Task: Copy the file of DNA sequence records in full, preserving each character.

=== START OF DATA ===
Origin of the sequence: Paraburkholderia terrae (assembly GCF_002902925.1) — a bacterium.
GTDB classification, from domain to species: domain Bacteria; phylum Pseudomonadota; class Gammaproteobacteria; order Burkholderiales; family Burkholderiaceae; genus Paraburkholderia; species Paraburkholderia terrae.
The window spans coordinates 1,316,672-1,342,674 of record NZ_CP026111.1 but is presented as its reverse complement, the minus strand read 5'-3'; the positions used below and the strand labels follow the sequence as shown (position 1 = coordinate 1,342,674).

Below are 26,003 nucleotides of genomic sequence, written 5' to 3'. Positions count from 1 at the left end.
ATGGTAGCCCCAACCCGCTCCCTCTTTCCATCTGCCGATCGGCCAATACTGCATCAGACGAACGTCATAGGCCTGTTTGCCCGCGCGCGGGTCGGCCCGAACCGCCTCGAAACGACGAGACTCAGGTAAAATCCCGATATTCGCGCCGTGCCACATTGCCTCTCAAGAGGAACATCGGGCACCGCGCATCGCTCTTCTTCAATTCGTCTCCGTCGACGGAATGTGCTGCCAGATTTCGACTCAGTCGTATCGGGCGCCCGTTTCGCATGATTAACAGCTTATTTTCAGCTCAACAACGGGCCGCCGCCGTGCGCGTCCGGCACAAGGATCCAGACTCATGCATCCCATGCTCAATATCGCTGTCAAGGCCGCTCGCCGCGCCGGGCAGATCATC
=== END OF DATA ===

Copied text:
Origin of the sequence: Paraburkholderia terrae (assembly GCF_002902925.1) — a bacterium.
GTDB classification, from domain to species: domain Bacteria; phylum Pseudomonadota; class Gammaproteobacteria; order Burkholderiales; family Burkholderiaceae; genus Paraburkholderia; species Paraburkholderia terrae.
The window spans coordinates 1,316,672-1,342,674 of record NZ_CP026111.1 but is presented as its reverse complement, the minus strand read 5'-3'; the positions used below and the strand labels follow the sequence as shown (position 1 = coordinate 1,342,674).

Below are 26,003 nucleotides of genomic sequence, written 5' to 3'. Positions count from 1 at the left end.
ATGGTAGCCCCAACCCGCTCCCTCTTTCCATCTGCCGATCGGCCAATACTGCATCAGACGAACGTCATAGGCCTGTTTGCCCGCGCGCGGGTCGGCCCGAACCGCCTCGAAACGACGAGACTCAGGTAAAATCCCGATATTCGCGCCGTGCCACATTGCCTCTCAAGAGGAACATCGGGCACCGCGCATCGCTCTTCTTCAATTCGTCTCCGTCGACGGAATGTGCTGCCAGATTTCGACTCAGTCGTATCGGGCGCCCGTTTCGCATGATTAACAGCTTATTTTCAGCTCAACAACGGGCCGCCGCCGTGCGCGTCCGGCACAAGGATCCAGACTCATGCATCCCATGCTCAATATCGCTGTCAAGGCCGCTCGCCGCGCCGGGCAGATCATC